The effects of blockchain on music publishing | Features | MN2S

If music publishers embrace the blockchain, the industry’s future could be very different.

So far, professionals in the music industry have had no real need to pay attention to blockchain technology. This might all be about to change. New blockchain-based ways of handling intellectual property rights are emerging, and the effects of these could transform music publishing for the 21st century.

What is blockchain technology?

Most people, if they know of it at all, know blockchain as the system that underlies Bitcoin and similar cryptocurrencies. It is often described as a kind of digital ledger book that stores information on a global network. But that doesn’t really do it justice. The unique selling point of blockchain is that its ledger records cannot be falsified. With Bitcoin, this means that no two people can attempt to spend the same unit of currency. With music, it could mean something different.

Companies have already started using blockchain for purposes other than Bitcoin and cryptocurrency. It’s been used to track medical history and marriage records. It’s even been used to facilitate voting in shareholder meetings. Needless to say it was only a matter of time before people started to think about how blockchain technology could be applied to music.

How could blockchain affect music publishing?

Publishing is one of the most complicated areas of the music industry. Every recorded song has several layers of copyright. Namely the copyright for the actual recording (usually owned by a record label) and the copyright for composition (usually owned by the songwriter or songwriters). With the rise of online streaming, those copyrights need to be accessed far more frequently.

In the CD, cassette, and record eras, publishers and rights owners would only need to get paid whenever a unit was sold. Now, they are entitled to more frequent, smaller payments every time a user taps ‘play’. Unfortunately for rights owners, this involves waiting for services like Spotify to aggregate and send data before royalties can be processed. With so many different ways fans can listen to music, this can be a complicated process.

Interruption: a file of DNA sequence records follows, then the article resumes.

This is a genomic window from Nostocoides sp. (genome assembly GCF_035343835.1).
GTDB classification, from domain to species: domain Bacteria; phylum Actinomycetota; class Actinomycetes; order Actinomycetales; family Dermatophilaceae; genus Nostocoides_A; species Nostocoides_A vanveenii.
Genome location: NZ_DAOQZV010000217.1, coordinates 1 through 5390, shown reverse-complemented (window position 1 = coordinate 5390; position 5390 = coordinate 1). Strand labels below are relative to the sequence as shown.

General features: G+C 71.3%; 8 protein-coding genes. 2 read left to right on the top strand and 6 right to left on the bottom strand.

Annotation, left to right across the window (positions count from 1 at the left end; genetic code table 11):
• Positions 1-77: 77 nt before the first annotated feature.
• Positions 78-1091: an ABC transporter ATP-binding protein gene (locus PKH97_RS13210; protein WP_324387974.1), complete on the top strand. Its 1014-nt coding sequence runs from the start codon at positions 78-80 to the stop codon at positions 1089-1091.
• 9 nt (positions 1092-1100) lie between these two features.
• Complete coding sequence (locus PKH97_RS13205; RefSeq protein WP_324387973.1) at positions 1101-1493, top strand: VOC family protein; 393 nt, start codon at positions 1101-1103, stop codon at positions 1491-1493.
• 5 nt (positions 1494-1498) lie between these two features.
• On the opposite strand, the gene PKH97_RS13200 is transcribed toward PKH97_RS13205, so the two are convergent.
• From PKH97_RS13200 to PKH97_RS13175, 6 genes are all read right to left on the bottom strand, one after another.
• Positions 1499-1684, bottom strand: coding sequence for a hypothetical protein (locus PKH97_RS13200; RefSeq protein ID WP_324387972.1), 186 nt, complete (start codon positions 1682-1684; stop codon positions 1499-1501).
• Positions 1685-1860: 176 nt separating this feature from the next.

One startup, JAAK, has come up with a blockchain-based way to make all of this as smooth and accurate as possible. JAAK’s blockchain database allows rights holders to add information to their songs, making sure an accurate record is always kept. Music publishers are taking note, with BMG, Warner Music and others backing JAAK in its efforts.

Another startup, Musicoin, has a program that at the moment is on the smaller side (since it doesn’t have backing from BMG or Warners), but could have the potential to be even more revolutionary.

Artists who make their music available on Musicoin’s streaming platform will be directly compensated every time a user plays one of their songs. Listeners will also be able to tip artists and purchase tickets to their concerts, all through Musicoin’s $MUSIC cryptocurrency.

Both of these systems lead to changes in the way music publishing works, but it’s a combination of the two that will truly have an impact on music publishing, and even the broader music industry.

How could blockchain affect the music industry as a whole?

Rather than simply streamlining the process of intellectual property rights, Musicoin aims to create a new way for artists and fans to interact. Purchasing tickets, merchandise and giving tips will all become part of the listening experience.

The live music industry could hugely benefit from blockchain. Several artists have been making headlines recently for their methods of beating ticket touts. If ownership of tickets was recorded by blockchain technology, it would mean no one could buy a ticket from a secondary ticketer. And with blockchain technology ensuring direct payment to artists and rights owners, artists will be properly compensated for their work.

No doubt the people behind startups like these will come up with even more ways for this nascent technology to change the way the music business works. Blockchain could have a huge impact on the music industry in general. This is just the beginning.

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